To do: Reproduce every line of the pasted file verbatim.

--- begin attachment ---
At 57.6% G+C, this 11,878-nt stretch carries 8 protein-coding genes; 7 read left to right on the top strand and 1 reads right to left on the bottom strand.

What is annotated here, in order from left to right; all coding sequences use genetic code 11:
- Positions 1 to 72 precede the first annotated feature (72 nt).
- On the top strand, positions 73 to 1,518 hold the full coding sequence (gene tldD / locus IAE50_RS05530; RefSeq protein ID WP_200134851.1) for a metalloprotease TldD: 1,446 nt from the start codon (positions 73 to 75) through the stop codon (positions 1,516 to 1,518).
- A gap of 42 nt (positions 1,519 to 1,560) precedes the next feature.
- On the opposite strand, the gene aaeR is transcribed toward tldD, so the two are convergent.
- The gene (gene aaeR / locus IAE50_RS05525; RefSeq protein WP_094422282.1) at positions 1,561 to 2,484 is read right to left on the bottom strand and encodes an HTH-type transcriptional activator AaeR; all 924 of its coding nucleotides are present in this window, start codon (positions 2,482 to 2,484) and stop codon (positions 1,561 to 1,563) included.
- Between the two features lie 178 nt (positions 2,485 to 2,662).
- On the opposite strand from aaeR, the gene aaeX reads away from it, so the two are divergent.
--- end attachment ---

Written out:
At 57.6% G+C, this 11,878-nt stretch carries 8 protein-coding genes; 7 read left to right on the top strand and 1 reads right to left on the bottom strand.

What is annotated here, in order from left to right; all coding sequences use genetic code 11:
- Positions 1 to 72 precede the first annotated feature (72 nt).
- On the top strand, positions 73 to 1,518 hold the full coding sequence (gene tldD / locus IAE50_RS05530; RefSeq protein ID WP_200134851.1) for a metalloprotease TldD: 1,446 nt from the start codon (positions 73 to 75) through the stop codon (positions 1,516 to 1,518).
- A gap of 42 nt (positions 1,519 to 1,560) precedes the next feature.
- On the opposite strand, the gene aaeR is transcribed toward tldD, so the two are convergent.
- The gene (gene aaeR / locus IAE50_RS05525; RefSeq protein WP_094422282.1) at positions 1,561 to 2,484 is read right to left on the bottom strand and encodes an HTH-type transcriptional activator AaeR; all 924 of its coding nucleotides are present in this window, start codon (positions 2,482 to 2,484) and stop codon (positions 1,561 to 1,563) included.
- Between the two features lie 178 nt (positions 2,485 to 2,662).
- On the opposite strand from aaeR, the gene aaeX reads away from it, so the two are divergent.